# Simple reflection thought experiment

1. Jan 26, 2005

### MattTuc13

I am going to start out with a simple thought experiment:

A particle is moving towards a wall at a 90 degree angle. The wall is perfectly smooth; therefore, when the particle bounces off, it will be traveling along the same path as it did when it came in.

Does the ball ever come to a complete stop? To me, it makes since that it would have to completely stop before it can turn around and come back.

If you say yes:
What about light... if light reflects off of a mirror at a 90 degree angle, then it can't stop, so how does it change directions?

If you say no:
Please explain how the particle does not stop at the instant it hits the wall.

-Matt Tucker

2. Jan 27, 2005

### MattTuc13

Sorry! I just realized that the ball here should be listed as partical.

I would think that somebody would have an answer to this question...

3. Jan 27, 2005

### vanesch

Staff Emeritus
It disappears, and at that very moment, a new one appears with opposite velocity ? For instance ?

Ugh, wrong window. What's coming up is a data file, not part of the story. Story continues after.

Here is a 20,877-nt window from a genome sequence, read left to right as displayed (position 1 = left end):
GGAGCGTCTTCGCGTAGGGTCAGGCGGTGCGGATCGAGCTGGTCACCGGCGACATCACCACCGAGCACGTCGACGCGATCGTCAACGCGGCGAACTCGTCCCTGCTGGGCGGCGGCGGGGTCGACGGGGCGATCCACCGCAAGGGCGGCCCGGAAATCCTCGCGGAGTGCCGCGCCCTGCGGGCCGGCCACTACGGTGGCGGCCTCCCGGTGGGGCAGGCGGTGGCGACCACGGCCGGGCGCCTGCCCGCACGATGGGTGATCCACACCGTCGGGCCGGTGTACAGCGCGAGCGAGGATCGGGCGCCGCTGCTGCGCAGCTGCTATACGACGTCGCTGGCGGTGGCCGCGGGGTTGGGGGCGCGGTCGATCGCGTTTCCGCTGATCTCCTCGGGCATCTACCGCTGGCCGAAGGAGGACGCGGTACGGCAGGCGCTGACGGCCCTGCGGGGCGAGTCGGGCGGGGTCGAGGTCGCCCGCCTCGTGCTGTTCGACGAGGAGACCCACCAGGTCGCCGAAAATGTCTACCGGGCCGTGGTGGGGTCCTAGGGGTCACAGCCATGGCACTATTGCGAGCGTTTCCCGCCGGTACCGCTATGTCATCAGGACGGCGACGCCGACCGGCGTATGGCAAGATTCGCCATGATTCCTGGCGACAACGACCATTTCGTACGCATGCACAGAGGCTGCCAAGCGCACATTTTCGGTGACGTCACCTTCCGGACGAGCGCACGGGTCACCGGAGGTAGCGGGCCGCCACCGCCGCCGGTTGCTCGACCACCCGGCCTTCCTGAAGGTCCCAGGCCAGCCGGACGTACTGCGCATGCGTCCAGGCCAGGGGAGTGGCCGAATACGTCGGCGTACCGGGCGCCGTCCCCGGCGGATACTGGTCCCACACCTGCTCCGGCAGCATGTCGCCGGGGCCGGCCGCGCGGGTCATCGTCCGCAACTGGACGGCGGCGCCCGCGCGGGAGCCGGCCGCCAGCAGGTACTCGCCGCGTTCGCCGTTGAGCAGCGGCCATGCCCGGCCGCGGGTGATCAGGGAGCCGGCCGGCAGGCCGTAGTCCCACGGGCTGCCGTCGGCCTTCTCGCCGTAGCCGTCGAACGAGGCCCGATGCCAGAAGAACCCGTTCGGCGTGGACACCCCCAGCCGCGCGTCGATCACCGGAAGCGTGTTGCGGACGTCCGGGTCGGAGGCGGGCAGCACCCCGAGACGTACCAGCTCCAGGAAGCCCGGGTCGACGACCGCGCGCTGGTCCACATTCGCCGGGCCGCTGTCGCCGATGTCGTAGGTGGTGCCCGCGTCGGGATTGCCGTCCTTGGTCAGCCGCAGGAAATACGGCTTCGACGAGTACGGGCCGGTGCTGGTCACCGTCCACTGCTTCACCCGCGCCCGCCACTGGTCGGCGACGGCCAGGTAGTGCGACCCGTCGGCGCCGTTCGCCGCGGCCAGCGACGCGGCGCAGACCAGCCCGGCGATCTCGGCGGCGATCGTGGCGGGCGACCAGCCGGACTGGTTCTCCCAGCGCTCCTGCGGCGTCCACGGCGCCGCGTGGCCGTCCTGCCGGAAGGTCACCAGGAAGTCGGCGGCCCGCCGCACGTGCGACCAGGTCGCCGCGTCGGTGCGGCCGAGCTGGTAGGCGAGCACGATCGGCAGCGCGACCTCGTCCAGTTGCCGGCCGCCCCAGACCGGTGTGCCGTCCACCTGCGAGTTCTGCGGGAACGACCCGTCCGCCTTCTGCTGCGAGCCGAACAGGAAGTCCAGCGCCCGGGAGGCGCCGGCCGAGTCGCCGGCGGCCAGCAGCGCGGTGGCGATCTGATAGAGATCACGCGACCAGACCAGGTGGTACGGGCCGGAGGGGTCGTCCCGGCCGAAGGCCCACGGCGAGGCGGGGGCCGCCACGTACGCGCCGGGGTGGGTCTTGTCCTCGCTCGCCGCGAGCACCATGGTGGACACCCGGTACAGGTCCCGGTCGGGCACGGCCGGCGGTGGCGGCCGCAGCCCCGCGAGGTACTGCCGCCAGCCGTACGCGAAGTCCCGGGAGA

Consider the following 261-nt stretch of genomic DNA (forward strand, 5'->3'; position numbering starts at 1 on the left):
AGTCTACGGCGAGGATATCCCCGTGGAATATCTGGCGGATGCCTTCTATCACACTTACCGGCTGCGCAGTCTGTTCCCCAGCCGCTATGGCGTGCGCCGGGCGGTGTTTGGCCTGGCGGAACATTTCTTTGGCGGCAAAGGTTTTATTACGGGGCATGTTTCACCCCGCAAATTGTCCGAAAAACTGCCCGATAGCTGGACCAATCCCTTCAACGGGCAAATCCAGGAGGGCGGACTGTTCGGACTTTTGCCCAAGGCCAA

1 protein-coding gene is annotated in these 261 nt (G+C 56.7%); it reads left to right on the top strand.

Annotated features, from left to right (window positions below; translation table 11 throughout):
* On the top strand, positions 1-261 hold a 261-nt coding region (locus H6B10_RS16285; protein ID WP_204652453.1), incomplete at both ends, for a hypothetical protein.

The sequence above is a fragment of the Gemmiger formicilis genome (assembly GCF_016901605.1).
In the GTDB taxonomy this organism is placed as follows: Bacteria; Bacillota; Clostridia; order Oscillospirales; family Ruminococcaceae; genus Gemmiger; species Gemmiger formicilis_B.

cheers,
Patrick.

4. Jan 27, 2005

### marlon

Problem is you are looking at two phenomena that maybe look alike but that are fundamentally different in nature. The instant change in impulse will be valid for the ball by applying classical mechanics. However for the photon, a QM-description is required. In this case you cannot look at the photon as a billiard ball. The incident photon is NOT the same as the reflected photon and the answer of vanesch illustrates that. It is indeed what happens: absorption and emission of the photons at the wall...

regards
marlon

5. Jan 27, 2005

### da_willem

At one point in time the ball indeed stops. It's initial kinetic energy is now in the form of potential energy by the elastic deformation of the ball and wall. When light hits a wall it is absorbed, and it excites the atoms making up the wall. The excited atoms 'fall' down from their excited states to their ground state while re-emiting the energy in the form of radiation. So the light does not stop, but is absorbed and re-emitted.

6. Jan 27, 2005

### MattTuc13

Thank you very much, that makes much more since!